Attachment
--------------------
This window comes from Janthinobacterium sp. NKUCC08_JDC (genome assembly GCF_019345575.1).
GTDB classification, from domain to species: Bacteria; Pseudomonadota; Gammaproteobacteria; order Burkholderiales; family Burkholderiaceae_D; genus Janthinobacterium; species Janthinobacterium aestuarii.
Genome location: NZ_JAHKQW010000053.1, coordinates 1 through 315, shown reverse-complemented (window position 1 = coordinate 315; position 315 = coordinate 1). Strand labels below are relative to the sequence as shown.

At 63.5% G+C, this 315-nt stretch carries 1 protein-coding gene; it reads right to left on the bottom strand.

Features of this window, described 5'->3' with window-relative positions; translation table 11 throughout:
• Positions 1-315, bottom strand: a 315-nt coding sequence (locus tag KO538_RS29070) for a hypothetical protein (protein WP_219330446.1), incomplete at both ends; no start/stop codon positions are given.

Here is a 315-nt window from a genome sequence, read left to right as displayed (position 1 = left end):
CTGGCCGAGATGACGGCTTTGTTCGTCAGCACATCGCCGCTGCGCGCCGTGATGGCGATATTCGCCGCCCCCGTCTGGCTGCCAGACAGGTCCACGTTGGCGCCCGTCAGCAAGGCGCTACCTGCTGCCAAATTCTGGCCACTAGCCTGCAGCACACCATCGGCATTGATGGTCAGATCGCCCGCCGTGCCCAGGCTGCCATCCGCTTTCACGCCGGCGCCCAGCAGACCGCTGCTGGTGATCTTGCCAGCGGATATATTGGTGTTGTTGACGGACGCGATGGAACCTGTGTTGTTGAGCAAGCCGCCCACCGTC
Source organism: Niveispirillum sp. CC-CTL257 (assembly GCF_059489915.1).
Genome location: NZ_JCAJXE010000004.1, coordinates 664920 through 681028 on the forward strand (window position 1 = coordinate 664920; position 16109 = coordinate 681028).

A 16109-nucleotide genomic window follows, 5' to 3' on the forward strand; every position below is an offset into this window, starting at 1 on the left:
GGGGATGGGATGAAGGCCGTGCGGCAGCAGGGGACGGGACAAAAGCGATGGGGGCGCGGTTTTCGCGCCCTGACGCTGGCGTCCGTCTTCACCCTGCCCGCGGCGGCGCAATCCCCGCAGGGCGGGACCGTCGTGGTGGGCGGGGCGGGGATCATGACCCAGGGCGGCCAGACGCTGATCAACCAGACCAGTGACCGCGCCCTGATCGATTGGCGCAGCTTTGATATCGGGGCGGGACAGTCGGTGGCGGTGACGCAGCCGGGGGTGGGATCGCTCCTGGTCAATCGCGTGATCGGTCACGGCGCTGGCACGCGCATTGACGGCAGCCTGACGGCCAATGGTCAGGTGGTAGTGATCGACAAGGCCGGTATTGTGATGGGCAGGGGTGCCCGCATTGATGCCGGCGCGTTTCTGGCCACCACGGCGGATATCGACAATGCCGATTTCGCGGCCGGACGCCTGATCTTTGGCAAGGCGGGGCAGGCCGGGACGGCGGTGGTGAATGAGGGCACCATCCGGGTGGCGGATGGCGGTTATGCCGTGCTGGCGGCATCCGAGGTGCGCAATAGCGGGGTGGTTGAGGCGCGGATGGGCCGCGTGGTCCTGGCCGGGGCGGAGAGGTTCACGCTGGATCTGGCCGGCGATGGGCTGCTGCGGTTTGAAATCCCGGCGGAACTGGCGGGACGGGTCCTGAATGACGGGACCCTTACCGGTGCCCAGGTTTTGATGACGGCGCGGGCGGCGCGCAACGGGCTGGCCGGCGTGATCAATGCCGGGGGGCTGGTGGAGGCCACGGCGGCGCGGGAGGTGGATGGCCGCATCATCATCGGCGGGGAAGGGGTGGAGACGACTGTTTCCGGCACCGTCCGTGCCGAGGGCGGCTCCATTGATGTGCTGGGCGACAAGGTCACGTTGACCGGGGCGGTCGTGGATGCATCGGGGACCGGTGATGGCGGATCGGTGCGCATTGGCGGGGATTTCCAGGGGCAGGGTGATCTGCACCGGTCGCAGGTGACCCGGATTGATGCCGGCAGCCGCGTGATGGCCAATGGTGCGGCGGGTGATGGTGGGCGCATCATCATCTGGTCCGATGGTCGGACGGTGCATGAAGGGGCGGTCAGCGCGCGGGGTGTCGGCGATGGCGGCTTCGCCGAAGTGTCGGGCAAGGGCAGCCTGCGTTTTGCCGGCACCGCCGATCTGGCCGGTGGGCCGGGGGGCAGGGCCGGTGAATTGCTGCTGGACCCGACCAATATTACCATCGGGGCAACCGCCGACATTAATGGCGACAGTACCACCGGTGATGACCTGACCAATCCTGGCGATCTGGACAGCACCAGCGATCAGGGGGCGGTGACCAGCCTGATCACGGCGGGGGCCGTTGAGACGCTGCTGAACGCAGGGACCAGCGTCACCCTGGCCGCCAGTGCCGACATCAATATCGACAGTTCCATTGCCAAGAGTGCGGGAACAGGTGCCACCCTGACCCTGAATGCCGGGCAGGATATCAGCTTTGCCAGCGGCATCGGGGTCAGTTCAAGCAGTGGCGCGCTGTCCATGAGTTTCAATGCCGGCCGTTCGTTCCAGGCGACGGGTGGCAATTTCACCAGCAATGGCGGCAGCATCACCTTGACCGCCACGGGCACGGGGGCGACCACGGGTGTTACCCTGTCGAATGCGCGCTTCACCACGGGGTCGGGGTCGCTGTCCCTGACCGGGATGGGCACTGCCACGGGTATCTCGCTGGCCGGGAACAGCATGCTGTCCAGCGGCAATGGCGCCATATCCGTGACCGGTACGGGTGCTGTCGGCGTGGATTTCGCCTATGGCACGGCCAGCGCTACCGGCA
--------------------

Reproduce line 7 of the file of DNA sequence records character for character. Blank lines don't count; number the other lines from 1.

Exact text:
Here is a 315-nt window from a genome sequence, read left to right as displayed (position 1 = left end):